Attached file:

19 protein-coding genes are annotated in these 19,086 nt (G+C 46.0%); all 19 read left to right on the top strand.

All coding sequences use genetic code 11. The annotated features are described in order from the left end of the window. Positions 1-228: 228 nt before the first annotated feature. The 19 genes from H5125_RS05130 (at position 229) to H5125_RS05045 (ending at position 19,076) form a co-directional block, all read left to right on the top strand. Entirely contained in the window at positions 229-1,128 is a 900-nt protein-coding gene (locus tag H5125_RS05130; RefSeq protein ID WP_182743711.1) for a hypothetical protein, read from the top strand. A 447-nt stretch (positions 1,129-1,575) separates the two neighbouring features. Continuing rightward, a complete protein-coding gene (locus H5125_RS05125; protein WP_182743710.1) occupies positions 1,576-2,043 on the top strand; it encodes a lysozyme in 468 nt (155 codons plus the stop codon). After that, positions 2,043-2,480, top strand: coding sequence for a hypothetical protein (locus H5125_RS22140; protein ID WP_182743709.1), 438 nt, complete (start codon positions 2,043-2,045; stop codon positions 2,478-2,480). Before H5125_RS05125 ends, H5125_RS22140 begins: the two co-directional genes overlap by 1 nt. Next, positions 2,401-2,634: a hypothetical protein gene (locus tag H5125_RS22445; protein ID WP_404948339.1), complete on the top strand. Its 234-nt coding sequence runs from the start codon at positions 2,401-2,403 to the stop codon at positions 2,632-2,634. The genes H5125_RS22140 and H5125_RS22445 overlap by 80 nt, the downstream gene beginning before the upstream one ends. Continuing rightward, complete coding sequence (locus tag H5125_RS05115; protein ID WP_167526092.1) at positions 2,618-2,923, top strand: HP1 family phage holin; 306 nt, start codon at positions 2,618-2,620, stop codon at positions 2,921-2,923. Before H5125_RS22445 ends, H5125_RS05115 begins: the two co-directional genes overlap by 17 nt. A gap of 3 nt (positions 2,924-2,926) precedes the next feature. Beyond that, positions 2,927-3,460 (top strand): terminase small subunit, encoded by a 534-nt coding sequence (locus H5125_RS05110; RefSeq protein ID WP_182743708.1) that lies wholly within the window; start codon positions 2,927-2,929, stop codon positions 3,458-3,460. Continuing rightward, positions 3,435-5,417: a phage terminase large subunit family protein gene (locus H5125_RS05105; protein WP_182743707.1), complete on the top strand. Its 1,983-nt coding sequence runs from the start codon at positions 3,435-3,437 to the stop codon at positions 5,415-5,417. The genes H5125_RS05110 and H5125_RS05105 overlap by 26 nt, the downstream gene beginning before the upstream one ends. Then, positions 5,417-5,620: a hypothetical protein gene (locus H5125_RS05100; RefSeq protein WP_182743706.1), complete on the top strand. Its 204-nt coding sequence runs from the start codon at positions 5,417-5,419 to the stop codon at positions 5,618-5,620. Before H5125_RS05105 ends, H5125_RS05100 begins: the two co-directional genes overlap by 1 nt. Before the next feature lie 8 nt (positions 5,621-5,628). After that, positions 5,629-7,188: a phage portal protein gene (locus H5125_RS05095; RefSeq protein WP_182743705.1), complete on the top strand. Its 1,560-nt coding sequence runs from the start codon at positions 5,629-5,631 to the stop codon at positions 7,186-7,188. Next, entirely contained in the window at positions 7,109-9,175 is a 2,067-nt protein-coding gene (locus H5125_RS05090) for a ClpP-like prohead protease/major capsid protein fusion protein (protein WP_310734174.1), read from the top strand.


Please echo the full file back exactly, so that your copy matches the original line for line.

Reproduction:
19 protein-coding genes are annotated in these 19,086 nt (G+C 46.0%); all 19 read left to right on the top strand.

All coding sequences use genetic code 11. The annotated features are described in order from the left end of the window. Positions 1-228: 228 nt before the first annotated feature. The 19 genes from H5125_RS05130 (at position 229) to H5125_RS05045 (ending at position 19,076) form a co-directional block, all read left to right on the top strand. Entirely contained in the window at positions 229-1,128 is a 900-nt protein-coding gene (locus tag H5125_RS05130; RefSeq protein ID WP_182743711.1) for a hypothetical protein, read from the top strand. A 447-nt stretch (positions 1,129-1,575) separates the two neighbouring features. Continuing rightward, a complete protein-coding gene (locus H5125_RS05125; protein WP_182743710.1) occupies positions 1,576-2,043 on the top strand; it encodes a lysozyme in 468 nt (155 codons plus the stop codon). After that, positions 2,043-2,480, top strand: coding sequence for a hypothetical protein (locus H5125_RS22140; protein ID WP_182743709.1), 438 nt, complete (start codon positions 2,043-2,045; stop codon positions 2,478-2,480). Before H5125_RS05125 ends, H5125_RS22140 begins: the two co-directional genes overlap by 1 nt. Next, positions 2,401-2,634: a hypothetical protein gene (locus tag H5125_RS22445; protein ID WP_404948339.1), complete on the top strand. Its 234-nt coding sequence runs from the start codon at positions 2,401-2,403 to the stop codon at positions 2,632-2,634. The genes H5125_RS22140 and H5125_RS22445 overlap by 80 nt, the downstream gene beginning before the upstream one ends. Continuing rightward, complete coding sequence (locus tag H5125_RS05115; protein ID WP_167526092.1) at positions 2,618-2,923, top strand: HP1 family phage holin; 306 nt, start codon at positions 2,618-2,620, stop codon at positions 2,921-2,923. Before H5125_RS22445 ends, H5125_RS05115 begins: the two co-directional genes overlap by 17 nt. A gap of 3 nt (positions 2,924-2,926) precedes the next feature. Beyond that, positions 2,927-3,460 (top strand): terminase small subunit, encoded by a 534-nt coding sequence (locus H5125_RS05110; RefSeq protein ID WP_182743708.1) that lies wholly within the window; start codon positions 2,927-2,929, stop codon positions 3,458-3,460. Continuing rightward, positions 3,435-5,417: a phage terminase large subunit family protein gene (locus H5125_RS05105; protein WP_182743707.1), complete on the top strand. Its 1,983-nt coding sequence runs from the start codon at positions 3,435-3,437 to the stop codon at positions 5,415-5,417. The genes H5125_RS05110 and H5125_RS05105 overlap by 26 nt, the downstream gene beginning before the upstream one ends. Then, positions 5,417-5,620: a hypothetical protein gene (locus H5125_RS05100; RefSeq protein WP_182743706.1), complete on the top strand. Its 204-nt coding sequence runs from the start codon at positions 5,417-5,419 to the stop codon at positions 5,618-5,620. Before H5125_RS05105 ends, H5125_RS05100 begins: the two co-directional genes overlap by 1 nt. Before the next feature lie 8 nt (positions 5,621-5,628). After that, positions 5,629-7,188: a phage portal protein gene (locus H5125_RS05095; RefSeq protein WP_182743705.1), complete on the top strand. Its 1,560-nt coding sequence runs from the start codon at positions 5,629-5,631 to the stop codon at positions 7,186-7,188. Next, entirely contained in the window at positions 7,109-9,175 is a 2,067-nt protein-coding gene (locus H5125_RS05090) for a ClpP-like prohead protease/major capsid protein fusion protein (protein WP_310734174.1), read from the top strand.